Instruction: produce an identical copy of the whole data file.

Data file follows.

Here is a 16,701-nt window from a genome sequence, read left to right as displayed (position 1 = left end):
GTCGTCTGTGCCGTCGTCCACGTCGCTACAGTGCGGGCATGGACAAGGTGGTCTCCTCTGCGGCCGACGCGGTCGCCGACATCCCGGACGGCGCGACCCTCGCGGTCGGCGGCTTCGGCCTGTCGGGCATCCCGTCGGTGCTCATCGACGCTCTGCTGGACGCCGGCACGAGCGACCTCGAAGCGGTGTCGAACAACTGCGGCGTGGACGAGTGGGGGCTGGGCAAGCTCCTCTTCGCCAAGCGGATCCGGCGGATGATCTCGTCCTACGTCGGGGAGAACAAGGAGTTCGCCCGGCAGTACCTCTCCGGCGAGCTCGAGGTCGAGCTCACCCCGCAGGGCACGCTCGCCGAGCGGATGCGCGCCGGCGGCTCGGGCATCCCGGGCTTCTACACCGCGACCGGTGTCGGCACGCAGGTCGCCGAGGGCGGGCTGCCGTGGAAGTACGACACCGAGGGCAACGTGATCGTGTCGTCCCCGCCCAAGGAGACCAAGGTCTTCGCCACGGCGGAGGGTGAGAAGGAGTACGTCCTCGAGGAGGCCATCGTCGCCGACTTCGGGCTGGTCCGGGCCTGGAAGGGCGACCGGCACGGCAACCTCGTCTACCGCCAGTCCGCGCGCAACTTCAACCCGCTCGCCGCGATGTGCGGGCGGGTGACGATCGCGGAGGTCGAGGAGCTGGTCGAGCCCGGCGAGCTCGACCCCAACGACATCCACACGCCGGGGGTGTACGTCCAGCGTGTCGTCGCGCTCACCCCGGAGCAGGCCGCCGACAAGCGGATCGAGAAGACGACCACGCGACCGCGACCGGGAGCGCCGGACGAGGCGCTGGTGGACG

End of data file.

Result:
Here is a 16,701-nt window from a genome sequence, read left to right as displayed (position 1 = left end):
GTCGTCTGTGCCGTCGTCCACGTCGCTACAGTGCGGGCATGGACAAGGTGGTCTCCTCTGCGGCCGACGCGGTCGCCGACATCCCGGACGGCGCGACCCTCGCGGTCGGCGGCTTCGGCCTGTCGGGCATCCCGTCGGTGCTCATCGACGCTCTGCTGGACGCCGGCACGAGCGACCTCGAAGCGGTGTCGAACAACTGCGGCGTGGACGAGTGGGGGCTGGGCAAGCTCCTCTTCGCCAAGCGGATCCGGCGGATGATCTCGTCCTACGTCGGGGAGAACAAGGAGTTCGCCCGGCAGTACCTCTCCGGCGAGCTCGAGGTCGAGCTCACCCCGCAGGGCACGCTCGCCGAGCGGATGCGCGCCGGCGGCTCGGGCATCCCGGGCTTCTACACCGCGACCGGTGTCGGCACGCAGGTCGCCGAGGGCGGGCTGCCGTGGAAGTACGACACCGAGGGCAACGTGATCGTGTCGTCCCCGCCCAAGGAGACCAAGGTCTTCGCCACGGCGGAGGGTGAGAAGGAGTACGTCCTCGAGGAGGCCATCGTCGCCGACTTCGGGCTGGTCCGGGCCTGGAAGGGCGACCGGCACGGCAACCTCGTCTACCGCCAGTCCGCGCGCAACTTCAACCCGCTCGCCGCGATGTGCGGGCGGGTGACGATCGCGGAGGTCGAGGAGCTGGTCGAGCCCGGCGAGCTCGACCCCAACGACATCCACACGCCGGGGGTGTACGTCCAGCGTGTCGTCGCGCTCACCCCGGAGCAGGCCGCCGACAAGCGGATCGAGAAGACGACCACGCGACCGCGACCGGGAGCGCCGGACGAGGCGCTGGTGGACG